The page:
But after a week of negotiations, COP27 ended with a whimper as delegates failed to agree to a phase down of fossil fuels. In fact, fossil fuel industry delegates in Egypt outnumbered those from the ten countries most affected by climate change. Without collective opposition, fossil fuel interests will continue to deliberately thwart policy plans to reduce emissions.
The Oceana study put a number on GHG emissions that could be averted if countries cancelled their inactive offshore drilling leases and prevented tapping into any new fields. Instead of continuing investments in dirty and dangerous offshore oil and gas, their funds should support renewable energy development to meet our future energy demands.
The International Energy Agency modelled future oil and gas production under exactly those conditions. The net-zero emissions by 2050 scenario predicts that ambitious investments in renewable energy will go hand-in-hand with the gradually declining offshore fossil fuel production. By 2050, the annual emissions averted — 6.3 billion tons of CO2e — would be equivalent to taking 1.4 billion cars off the road.
Combined with the other ocean climate solutions, stopping new offshore drilling would close nearly 40 per cent of the emissions gap needed to meet the Paris Agreement.
But without immediate policy interventions, more untouched oil and gas reserves from the sea will be extracted, burned and generate planet-warming CO2.
When ocean conservation meets climate priorities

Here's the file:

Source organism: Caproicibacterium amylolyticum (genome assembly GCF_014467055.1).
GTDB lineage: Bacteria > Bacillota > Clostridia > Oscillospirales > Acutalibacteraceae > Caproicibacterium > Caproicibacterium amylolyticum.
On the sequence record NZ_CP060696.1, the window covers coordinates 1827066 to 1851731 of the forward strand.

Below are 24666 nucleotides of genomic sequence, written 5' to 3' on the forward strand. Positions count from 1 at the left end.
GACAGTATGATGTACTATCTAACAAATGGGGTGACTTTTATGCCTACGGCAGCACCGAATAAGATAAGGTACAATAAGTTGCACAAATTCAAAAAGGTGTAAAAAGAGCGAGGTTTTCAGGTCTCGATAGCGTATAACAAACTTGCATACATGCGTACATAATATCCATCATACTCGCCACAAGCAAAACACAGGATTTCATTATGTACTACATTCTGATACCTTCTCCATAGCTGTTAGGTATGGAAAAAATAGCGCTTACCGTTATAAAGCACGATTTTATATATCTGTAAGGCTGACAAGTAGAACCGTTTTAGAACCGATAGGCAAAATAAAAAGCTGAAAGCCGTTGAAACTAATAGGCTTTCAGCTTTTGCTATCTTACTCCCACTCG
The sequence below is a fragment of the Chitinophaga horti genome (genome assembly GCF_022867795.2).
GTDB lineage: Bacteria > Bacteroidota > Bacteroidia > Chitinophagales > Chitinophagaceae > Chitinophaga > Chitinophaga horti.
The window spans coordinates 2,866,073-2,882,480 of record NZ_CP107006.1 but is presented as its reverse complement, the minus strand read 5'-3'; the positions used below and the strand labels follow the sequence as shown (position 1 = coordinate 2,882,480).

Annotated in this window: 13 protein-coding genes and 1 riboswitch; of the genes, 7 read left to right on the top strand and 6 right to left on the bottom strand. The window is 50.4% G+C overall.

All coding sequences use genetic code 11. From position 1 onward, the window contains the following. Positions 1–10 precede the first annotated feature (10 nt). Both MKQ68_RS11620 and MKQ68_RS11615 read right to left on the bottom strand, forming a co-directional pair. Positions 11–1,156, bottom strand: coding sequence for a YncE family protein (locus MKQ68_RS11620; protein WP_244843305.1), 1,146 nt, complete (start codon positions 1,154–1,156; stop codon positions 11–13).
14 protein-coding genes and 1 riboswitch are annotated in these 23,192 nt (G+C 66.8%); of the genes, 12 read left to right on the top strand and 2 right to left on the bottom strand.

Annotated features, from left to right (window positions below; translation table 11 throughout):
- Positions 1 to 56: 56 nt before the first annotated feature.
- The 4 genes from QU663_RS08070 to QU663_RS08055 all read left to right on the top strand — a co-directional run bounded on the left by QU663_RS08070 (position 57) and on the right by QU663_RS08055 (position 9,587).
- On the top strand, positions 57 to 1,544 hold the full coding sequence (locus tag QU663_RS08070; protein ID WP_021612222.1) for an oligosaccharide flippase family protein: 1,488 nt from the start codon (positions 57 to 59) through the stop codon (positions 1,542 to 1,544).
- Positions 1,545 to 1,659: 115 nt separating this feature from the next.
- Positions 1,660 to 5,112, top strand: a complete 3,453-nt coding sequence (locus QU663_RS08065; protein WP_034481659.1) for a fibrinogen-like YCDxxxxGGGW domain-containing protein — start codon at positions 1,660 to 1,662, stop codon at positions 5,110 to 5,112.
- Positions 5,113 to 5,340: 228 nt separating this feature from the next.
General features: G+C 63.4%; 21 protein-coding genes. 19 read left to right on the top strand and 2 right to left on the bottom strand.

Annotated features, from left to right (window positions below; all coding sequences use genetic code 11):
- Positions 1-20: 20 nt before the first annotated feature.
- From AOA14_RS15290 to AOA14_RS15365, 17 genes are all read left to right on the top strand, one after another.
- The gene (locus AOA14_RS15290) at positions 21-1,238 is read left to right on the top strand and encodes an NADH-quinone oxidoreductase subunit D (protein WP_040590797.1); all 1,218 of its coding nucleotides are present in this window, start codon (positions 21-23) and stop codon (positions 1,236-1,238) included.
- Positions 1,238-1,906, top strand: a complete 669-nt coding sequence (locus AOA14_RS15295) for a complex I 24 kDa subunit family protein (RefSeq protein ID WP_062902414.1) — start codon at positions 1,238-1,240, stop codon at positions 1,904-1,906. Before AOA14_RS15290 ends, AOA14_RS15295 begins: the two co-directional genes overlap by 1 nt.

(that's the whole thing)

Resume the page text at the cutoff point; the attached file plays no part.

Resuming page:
So is it actually feasible to halt expansion of all new offshore drilling?
Currently, only 10 countries dominate 65 per cent of the offshore oil and gas market. By 2025, around 355 new offshore oil and gas projects across 48 countries are slated to start operating. At COP27, some coastal African nations expressed intentions to tap into fossil fuels to improve energy access.
But locking in more offshore drilling leases will not ensure energy security or necessarily lower fuel prices. Oil companies continue to rake in record profits. New drilling will, however, trap coastal communities in an unsustainable industry that threatens to pollute waters, harm their health and heat our planet.
Several countries are already taking the lead in plugging this pipeline for good. Since 2017, countries like Costa Rica, Belize, Denmark, Ireland and New Zealand have stopped granting licenses for offshore oil and gas exploration.
Others pledged to ban extraction altogether, while the European Union, India and multiple island nations called for a phase down of all fossil fuel production in this year’s UN climate agreement. A new global emissions data tool released at COP27 can further help governments hold the biggest fossil fuel polluters accountable.
We are also seeing benefits of regional transitions to clean energy. In the U.S., for instance, the offshore wind industry could support 80,000 new jobs by 2030. And new markets in the Global South, like Vietnam and India, are also shifting away from offshore oil and gas.
The outcomes of COP27 fell short of the ambition needed to limit emissions on track with our climate goals. More than ever, we need our nations’ leaders to prioritize the well-being of their citizens over the wallets of the fossil fuel industry. A future with less offshore drilling is the only future compatible with clean energy access, a healthy ocean and liveable climate for all.